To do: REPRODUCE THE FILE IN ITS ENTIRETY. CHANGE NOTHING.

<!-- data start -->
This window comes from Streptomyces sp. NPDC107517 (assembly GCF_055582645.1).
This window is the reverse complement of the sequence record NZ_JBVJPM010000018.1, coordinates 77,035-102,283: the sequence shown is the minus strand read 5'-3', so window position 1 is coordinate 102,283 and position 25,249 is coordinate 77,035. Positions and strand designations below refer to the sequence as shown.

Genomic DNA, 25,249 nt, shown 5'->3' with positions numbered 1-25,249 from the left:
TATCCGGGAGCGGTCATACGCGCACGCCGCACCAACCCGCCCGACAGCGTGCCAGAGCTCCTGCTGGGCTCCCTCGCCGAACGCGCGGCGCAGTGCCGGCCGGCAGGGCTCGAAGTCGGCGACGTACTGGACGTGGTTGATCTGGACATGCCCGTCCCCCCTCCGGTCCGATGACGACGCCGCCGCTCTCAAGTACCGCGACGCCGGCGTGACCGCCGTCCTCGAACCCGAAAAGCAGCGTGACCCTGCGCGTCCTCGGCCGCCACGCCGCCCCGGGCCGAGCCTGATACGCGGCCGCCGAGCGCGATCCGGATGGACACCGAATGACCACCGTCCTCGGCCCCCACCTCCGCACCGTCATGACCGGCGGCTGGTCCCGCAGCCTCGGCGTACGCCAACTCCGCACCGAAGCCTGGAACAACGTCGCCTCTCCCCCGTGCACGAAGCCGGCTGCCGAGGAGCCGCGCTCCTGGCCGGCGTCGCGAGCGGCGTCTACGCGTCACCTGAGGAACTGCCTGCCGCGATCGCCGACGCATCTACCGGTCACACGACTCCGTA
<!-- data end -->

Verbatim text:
This window comes from Streptomyces sp. NPDC107517 (assembly GCF_055582645.1).
This window is the reverse complement of the sequence record NZ_JBVJPM010000018.1, coordinates 77,035-102,283: the sequence shown is the minus strand read 5'-3', so window position 1 is coordinate 102,283 and position 25,249 is coordinate 77,035. Positions and strand designations below refer to the sequence as shown.

Genomic DNA, 25,249 nt, shown 5'->3' with positions numbered 1-25,249 from the left:
TATCCGGGAGCGGTCATACGCGCACGCCGCACCAACCCGCCCGACAGCGTGCCAGAGCTCCTGCTGGGCTCCCTCGCCGAACGCGCGGCGCAGTGCCGGCCGGCAGGGCTCGAAGTCGGCGACGTACTGGACGTGGTTGATCTGGACATGCCCGTCCCCCCTCCGGTCCGATGACGACGCCGCCGCTCTCAAGTACCGCGACGCCGGCGTGACCGCCGTCCTCGAACCCGAAAAGCAGCGTGACCCTGCGCGTCCTCGGCCGCCACGCCGCCCCGGGCCGAGCCTGATACGCGGCCGCCGAGCGCGATCCGGATGGACACCGAATGACCACCGTCCTCGGCCCCCACCTCCGCACCGTCATGACCGGCGGCTGGTCCCGCAGCCTCGGCGTACGCCAACTCCGCACCGAAGCCTGGAACAACGTCGCCTCTCCCCCGTGCACGAAGCCGGCTGCCGAGGAGCCGCGCTCCTGGCCGGCGTCGCGAGCGGCGTCTACGCGTCACCTGAGGAACTGCCTGCCGCGATCGCCGACGCATCTACCGGTCACACGACTCCGTA